EU should take global lead in connected and automated driving, automotive and telecoms sectors urge

Brussels, 3 April 2019 – As Europe prepares to elect a new European Parliament and appoint new Commissioners, the European Automotive and Telecoms Alliance (EATA) urges policy makers to step up efforts in order to ensure that the EU takes the global lead in connected and automated mobility.

As global players launch new products and services in the automotive and transport sectors, EATA calls for a new, digitally-driven mobility ecosystem to be created in the EU. Safer and cleaner cars moving smoothly across Europe, less congested cities, increased productivity in the logistics sector, and self-driving vehicles making lives easier are just some of the things we can expect.

In this context, EATA has just launched its manifesto to accelerate the deployment of connected and automated mobility (CAM) in Europe. In the manifesto, four enabling principles for creating the right policy environment are central:

  1. Enable a clear framework aimed at fostering investment and innovation;
  2. Avoid fragmentation through coordination of policy initiatives;
  3. Recognise that technology neutrality is critical to the development of connected and automated mobility;
  4. Accelerate cooperation on the global stage.

Similarly, it will also be of particular importance to ensure that Europe develops a globally-competitive digital infrastructure, which is a key enabler of CAM.

“The regulatory environment today is very different from the past, when policies were seen in a more isolated way. That is, automotive from a technical, product regulation point of view and telecoms from a service point of view,” explained Erik Jonnaert, EATA Chairman and Secretary General of the European Automobile Manufacturers’ Association (ACEA). “We are calling upon the next European Commission and Parliament to put in place a coordinated and consistent legal framework to remove remaining legal and regulatory barriers to CAM.”

Afke Schaart, EATA Vice-Chairman and Vice President & Head of Europe at the GSMA (representing mobile operators worldwide and the broader mobile ecosystem) added: “With the manifesto that we present today, we do not just formulate our common vision on the deployment of connected and automated driving in Europe. It is also an expression of unprecedented collaboration between the two industries with the aim to bring Europe’s transport system to a higher – and safer – level in the next years.”

Embracing these principles will be particularly important from a societal viewpoint, as connected and automated mobility can significantly contribute to creating new growth opportunities for Europe and help the EU economy transition to a more environmentally-sustainable model.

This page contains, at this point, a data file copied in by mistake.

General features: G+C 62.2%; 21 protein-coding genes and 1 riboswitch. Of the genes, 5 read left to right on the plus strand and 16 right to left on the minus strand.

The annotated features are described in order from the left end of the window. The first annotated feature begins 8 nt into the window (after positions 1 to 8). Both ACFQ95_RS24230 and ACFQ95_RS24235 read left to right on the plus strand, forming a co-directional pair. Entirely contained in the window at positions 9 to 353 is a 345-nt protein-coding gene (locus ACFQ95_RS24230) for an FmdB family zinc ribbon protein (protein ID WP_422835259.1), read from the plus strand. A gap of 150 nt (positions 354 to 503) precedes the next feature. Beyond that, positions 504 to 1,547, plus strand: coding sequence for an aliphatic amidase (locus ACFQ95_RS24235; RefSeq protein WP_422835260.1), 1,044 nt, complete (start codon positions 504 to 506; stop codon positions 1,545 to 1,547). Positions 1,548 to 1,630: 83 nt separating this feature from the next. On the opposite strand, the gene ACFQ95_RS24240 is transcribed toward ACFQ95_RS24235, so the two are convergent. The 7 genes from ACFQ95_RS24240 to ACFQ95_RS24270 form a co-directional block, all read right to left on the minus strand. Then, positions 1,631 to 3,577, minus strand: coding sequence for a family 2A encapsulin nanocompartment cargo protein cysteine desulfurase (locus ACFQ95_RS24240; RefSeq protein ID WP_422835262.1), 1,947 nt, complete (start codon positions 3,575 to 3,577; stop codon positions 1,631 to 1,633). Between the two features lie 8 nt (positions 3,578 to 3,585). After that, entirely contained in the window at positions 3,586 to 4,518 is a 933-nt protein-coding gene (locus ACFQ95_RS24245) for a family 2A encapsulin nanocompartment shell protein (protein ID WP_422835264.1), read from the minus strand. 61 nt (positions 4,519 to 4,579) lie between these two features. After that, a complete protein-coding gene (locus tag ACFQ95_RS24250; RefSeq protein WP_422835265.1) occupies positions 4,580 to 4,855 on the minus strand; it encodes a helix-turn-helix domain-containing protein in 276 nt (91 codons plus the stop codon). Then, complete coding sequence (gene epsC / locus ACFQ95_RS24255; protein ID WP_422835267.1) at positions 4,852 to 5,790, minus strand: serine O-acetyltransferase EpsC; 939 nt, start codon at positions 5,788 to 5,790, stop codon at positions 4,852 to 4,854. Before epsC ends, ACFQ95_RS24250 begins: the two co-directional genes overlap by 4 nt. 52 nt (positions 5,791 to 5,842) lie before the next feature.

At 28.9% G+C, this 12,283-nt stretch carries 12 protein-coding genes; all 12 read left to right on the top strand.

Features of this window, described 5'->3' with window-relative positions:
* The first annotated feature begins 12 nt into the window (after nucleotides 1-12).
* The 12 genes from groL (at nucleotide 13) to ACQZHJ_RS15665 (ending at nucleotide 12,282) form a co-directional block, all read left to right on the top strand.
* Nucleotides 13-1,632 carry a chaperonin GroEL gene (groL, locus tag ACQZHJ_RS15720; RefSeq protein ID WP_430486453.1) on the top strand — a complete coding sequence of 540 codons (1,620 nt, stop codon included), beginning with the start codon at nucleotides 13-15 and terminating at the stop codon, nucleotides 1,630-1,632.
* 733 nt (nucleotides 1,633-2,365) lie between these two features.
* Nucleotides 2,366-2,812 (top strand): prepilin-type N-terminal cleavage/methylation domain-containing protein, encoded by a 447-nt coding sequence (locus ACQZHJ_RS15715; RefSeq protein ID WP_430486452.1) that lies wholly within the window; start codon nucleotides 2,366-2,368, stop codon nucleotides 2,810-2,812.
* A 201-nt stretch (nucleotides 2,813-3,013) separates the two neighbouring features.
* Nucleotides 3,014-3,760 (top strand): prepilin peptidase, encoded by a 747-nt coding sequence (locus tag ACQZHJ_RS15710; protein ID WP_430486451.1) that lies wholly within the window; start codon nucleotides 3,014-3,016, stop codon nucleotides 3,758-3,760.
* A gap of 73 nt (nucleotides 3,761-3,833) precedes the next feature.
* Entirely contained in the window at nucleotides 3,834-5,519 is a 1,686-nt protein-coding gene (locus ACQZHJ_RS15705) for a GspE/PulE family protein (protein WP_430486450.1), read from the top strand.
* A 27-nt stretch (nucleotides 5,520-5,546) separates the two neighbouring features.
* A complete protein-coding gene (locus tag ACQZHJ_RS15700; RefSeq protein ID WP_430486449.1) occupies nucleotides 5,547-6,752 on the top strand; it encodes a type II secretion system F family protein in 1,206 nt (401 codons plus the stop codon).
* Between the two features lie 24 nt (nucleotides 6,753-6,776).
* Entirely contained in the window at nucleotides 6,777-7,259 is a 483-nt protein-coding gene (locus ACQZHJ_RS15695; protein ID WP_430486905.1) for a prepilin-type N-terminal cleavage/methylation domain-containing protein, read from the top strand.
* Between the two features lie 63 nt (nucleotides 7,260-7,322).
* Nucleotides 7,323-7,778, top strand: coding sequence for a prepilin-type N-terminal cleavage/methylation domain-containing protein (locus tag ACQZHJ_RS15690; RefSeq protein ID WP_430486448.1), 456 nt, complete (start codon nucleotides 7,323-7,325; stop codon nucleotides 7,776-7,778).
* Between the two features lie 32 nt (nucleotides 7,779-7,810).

EATA is a unique organisation, as it is the only European platform to bring together key players from the auto and telecoms sectors, comprising 32 companies as members and six founding associations. Its aim is to promote a horizontal, cross-industry understanding of the policy and regulatory enablers for CAM.


Notes for editors

  • Read the full EATA manifesto here: www.eata.be/manifesto
  • The manifesto has been developed by EATA’s founding members: ACEA, CLEPA, ECTA, ETNO, GSA and GSMA.

About ACEA

  • The European Automobile Manufacturers’ Association (ACEA) represents the 15 major Europe-based car, van, truck and bus makers: BMW Group, CNH Industrial, DAF Trucks, Daimler, Ferrari, Ford of Europe, Honda Motor Europe, Hyundai Motor Europe, Jaguar Land Rover, Renault Group, Stellantis, Toyota Motor Europe, Volkswagen Group, Volvo Cars, and Volvo Group.
  • Visit www.acea.auto for more information about ACEA, and follow us on www.twitter.com/ACEA_auto or www.linkedin.com/company/ACEA/.
  • Contact: Cara McLaughlin, Communications Director, cm@acea.auto, +32 485 88 66 47.

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About the EU automobile industry

  • 14.6 million Europeans work in the auto industry (directly and indirectly), accounting for 6.7% of all EU jobs.
  • 11.5% of EU manufacturing jobs – some 3.7 million – are in the automotive sector.
  • Motor vehicles are responsible for €398.4 billion of tax revenue for governments across key European markets.
  • The automobile industry generates a trade surplus of €74 billion for the EU.
  • The turnover generated by the auto industry represents more than 8% of the EU’s GDP.
  • Investing €62 billion in R&D annually, the automotive sector is Europe’s largest private contributor to innovation, accounting for 33% of total EU spending.
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